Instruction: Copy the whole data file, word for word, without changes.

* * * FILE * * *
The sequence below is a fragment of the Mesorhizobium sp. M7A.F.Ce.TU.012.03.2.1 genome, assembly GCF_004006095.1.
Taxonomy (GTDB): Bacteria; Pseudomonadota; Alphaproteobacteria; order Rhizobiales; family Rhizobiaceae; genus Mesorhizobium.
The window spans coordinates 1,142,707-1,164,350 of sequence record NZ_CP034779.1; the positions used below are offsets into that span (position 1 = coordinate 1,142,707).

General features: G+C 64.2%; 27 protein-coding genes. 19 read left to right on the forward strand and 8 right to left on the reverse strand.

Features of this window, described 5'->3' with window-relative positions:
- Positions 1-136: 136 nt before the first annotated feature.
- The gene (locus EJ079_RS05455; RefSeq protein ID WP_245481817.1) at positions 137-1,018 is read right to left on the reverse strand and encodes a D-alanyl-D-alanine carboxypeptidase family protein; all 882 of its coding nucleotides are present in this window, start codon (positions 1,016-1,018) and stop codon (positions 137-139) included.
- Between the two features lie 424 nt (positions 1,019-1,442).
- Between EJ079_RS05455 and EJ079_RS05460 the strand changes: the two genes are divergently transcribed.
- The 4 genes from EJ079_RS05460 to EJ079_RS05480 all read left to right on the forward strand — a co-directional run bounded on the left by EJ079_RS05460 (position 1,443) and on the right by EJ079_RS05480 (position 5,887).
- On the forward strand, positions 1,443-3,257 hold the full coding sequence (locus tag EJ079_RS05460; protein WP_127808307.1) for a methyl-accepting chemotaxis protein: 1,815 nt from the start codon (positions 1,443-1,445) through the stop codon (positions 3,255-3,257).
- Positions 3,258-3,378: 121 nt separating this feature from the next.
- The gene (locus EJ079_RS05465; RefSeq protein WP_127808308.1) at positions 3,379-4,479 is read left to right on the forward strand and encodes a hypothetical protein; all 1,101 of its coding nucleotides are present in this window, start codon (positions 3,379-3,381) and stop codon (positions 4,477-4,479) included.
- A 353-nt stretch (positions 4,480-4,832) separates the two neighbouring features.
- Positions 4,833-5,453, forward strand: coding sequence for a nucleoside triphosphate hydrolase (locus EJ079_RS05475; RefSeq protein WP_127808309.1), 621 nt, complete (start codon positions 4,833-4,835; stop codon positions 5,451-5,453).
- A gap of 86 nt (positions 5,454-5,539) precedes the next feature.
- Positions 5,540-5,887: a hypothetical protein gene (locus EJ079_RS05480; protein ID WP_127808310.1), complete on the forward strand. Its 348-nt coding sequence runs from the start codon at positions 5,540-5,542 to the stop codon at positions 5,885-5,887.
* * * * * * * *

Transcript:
The sequence below is a fragment of the Mesorhizobium sp. M7A.F.Ce.TU.012.03.2.1 genome, assembly GCF_004006095.1.
Taxonomy (GTDB): Bacteria; Pseudomonadota; Alphaproteobacteria; order Rhizobiales; family Rhizobiaceae; genus Mesorhizobium.
The window spans coordinates 1,142,707-1,164,350 of sequence record NZ_CP034779.1; the positions used below are offsets into that span (position 1 = coordinate 1,142,707).

General features: G+C 64.2%; 27 protein-coding genes. 19 read left to right on the forward strand and 8 right to left on the reverse strand.

Features of this window, described 5'->3' with window-relative positions:
- Positions 1-136: 136 nt before the first annotated feature.
- The gene (locus EJ079_RS05455; RefSeq protein ID WP_245481817.1) at positions 137-1,018 is read right to left on the reverse strand and encodes a D-alanyl-D-alanine carboxypeptidase family protein; all 882 of its coding nucleotides are present in this window, start codon (positions 1,016-1,018) and stop codon (positions 137-139) included.
- Between the two features lie 424 nt (positions 1,019-1,442).
- Between EJ079_RS05455 and EJ079_RS05460 the strand changes: the two genes are divergently transcribed.
- The 4 genes from EJ079_RS05460 to EJ079_RS05480 all read left to right on the forward strand — a co-directional run bounded on the left by EJ079_RS05460 (position 1,443) and on the right by EJ079_RS05480 (position 5,887).
- On the forward strand, positions 1,443-3,257 hold the full coding sequence (locus tag EJ079_RS05460; protein WP_127808307.1) for a methyl-accepting chemotaxis protein: 1,815 nt from the start codon (positions 1,443-1,445) through the stop codon (positions 3,255-3,257).
- Positions 3,258-3,378: 121 nt separating this feature from the next.
- The gene (locus EJ079_RS05465; RefSeq protein WP_127808308.1) at positions 3,379-4,479 is read left to right on the forward strand and encodes a hypothetical protein; all 1,101 of its coding nucleotides are present in this window, start codon (positions 3,379-3,381) and stop codon (positions 4,477-4,479) included.
- A 353-nt stretch (positions 4,480-4,832) separates the two neighbouring features.
- Positions 4,833-5,453, forward strand: coding sequence for a nucleoside triphosphate hydrolase (locus EJ079_RS05475; RefSeq protein WP_127808309.1), 621 nt, complete (start codon positions 4,833-4,835; stop codon positions 5,451-5,453).
- A gap of 86 nt (positions 5,454-5,539) precedes the next feature.
- Positions 5,540-5,887: a hypothetical protein gene (locus EJ079_RS05480; protein ID WP_127808310.1), complete on the forward strand. Its 348-nt coding sequence runs from the start codon at positions 5,540-5,542 to the stop codon at positions 5,885-5,887.